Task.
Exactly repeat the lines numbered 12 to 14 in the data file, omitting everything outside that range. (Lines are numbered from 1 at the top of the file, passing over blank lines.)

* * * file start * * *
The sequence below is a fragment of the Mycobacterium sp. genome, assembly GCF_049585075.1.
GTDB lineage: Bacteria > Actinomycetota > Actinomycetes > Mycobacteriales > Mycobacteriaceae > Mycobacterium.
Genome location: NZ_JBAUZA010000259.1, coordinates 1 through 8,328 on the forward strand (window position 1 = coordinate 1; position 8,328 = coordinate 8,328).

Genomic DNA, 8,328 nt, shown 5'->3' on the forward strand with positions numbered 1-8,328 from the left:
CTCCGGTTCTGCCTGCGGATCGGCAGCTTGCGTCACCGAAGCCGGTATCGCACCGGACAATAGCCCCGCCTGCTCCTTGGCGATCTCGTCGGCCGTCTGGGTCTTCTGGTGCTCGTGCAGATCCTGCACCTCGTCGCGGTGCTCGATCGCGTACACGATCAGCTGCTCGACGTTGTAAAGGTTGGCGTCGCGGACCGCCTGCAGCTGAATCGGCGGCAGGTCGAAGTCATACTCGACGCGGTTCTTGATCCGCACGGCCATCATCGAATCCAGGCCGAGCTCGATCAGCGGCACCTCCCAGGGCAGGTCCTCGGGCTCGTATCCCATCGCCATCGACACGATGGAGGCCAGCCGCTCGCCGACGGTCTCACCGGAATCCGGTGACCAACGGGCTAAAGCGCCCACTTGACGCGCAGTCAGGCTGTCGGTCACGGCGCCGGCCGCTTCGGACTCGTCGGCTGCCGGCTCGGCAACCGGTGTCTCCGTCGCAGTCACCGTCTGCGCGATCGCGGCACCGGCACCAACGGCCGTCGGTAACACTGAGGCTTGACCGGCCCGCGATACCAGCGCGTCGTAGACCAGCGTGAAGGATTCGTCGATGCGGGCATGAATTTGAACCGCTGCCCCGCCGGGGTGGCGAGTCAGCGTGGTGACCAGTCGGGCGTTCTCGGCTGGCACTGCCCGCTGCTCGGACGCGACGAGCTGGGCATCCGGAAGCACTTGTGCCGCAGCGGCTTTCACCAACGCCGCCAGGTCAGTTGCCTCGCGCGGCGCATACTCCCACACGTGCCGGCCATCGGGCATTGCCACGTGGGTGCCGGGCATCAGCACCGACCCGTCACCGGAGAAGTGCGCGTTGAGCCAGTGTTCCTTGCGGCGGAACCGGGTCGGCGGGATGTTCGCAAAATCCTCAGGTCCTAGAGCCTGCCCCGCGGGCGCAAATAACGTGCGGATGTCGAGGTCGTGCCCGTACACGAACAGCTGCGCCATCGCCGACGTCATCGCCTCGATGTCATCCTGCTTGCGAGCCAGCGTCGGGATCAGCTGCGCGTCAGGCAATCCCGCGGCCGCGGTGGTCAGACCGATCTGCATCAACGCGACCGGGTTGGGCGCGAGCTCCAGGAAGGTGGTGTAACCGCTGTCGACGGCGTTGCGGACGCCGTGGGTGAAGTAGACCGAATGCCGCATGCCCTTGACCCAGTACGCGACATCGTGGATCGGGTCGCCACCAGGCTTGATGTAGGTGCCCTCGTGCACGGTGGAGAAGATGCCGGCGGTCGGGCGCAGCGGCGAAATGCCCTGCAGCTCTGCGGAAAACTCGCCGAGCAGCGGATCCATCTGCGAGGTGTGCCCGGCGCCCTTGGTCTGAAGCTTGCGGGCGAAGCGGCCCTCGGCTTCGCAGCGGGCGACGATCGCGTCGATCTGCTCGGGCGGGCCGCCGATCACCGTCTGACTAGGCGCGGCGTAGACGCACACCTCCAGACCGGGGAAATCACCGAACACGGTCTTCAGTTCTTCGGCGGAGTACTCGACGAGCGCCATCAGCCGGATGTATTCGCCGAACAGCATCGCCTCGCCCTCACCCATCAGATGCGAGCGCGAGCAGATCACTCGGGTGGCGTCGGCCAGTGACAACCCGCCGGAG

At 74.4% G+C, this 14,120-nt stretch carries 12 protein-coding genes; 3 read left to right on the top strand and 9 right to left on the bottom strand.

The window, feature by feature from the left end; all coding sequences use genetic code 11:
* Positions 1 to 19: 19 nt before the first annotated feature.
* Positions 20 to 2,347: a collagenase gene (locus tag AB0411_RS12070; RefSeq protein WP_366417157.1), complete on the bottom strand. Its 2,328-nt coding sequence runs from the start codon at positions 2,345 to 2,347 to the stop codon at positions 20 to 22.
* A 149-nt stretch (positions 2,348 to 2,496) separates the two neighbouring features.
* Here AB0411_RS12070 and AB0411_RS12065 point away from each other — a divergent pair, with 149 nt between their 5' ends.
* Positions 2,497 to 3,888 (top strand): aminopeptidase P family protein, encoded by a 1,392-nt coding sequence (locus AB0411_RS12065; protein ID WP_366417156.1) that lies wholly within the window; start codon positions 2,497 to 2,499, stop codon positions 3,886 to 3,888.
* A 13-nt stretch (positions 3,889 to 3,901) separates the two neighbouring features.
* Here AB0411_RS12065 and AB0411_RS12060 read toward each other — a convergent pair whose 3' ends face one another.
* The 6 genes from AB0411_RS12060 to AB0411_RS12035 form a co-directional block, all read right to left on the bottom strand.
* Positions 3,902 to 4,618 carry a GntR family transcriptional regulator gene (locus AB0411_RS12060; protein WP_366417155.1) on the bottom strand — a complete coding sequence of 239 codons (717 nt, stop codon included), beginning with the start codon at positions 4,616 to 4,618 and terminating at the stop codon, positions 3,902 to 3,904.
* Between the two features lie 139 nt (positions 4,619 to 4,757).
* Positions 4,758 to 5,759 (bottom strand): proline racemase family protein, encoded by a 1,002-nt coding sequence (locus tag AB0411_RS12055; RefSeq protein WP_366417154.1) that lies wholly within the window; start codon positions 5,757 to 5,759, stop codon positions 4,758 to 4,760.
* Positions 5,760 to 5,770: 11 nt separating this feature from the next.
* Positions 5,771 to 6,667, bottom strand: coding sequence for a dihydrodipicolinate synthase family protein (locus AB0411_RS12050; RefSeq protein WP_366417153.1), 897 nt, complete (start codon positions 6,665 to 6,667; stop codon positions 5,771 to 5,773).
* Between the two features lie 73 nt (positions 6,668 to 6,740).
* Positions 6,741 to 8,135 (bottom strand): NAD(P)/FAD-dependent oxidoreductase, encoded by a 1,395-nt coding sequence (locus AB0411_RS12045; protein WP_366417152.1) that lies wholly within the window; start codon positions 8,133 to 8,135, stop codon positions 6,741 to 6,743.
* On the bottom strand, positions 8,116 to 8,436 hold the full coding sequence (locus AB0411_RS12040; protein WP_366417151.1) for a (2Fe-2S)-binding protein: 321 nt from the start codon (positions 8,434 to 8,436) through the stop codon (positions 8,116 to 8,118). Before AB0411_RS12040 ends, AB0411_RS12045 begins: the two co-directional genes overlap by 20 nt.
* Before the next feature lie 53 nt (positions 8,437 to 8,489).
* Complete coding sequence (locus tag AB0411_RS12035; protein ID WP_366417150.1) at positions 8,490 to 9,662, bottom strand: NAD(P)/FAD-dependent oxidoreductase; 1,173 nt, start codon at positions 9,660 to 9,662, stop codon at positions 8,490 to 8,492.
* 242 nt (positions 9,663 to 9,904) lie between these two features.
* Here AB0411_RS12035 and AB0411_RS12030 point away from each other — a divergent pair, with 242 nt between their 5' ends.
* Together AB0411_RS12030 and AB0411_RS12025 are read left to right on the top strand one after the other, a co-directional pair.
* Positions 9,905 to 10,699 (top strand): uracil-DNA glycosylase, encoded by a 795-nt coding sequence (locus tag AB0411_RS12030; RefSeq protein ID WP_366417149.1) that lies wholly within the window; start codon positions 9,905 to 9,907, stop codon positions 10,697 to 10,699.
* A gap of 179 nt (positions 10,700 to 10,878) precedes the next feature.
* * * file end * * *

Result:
* Positions 2,497 to 3,888 (top strand): aminopeptidase P family protein, encoded by a 1,392-nt coding sequence (locus AB0411_RS12065; protein ID WP_366417156.1) that lies wholly within the window; start codon positions 2,497 to 2,499, stop codon positions 3,886 to 3,888.
* A 13-nt stretch (positions 3,889 to 3,901) separates the two neighbouring features.
* Here AB0411_RS12065 and AB0411_RS12060 read toward each other — a convergent pair whose 3' ends face one another.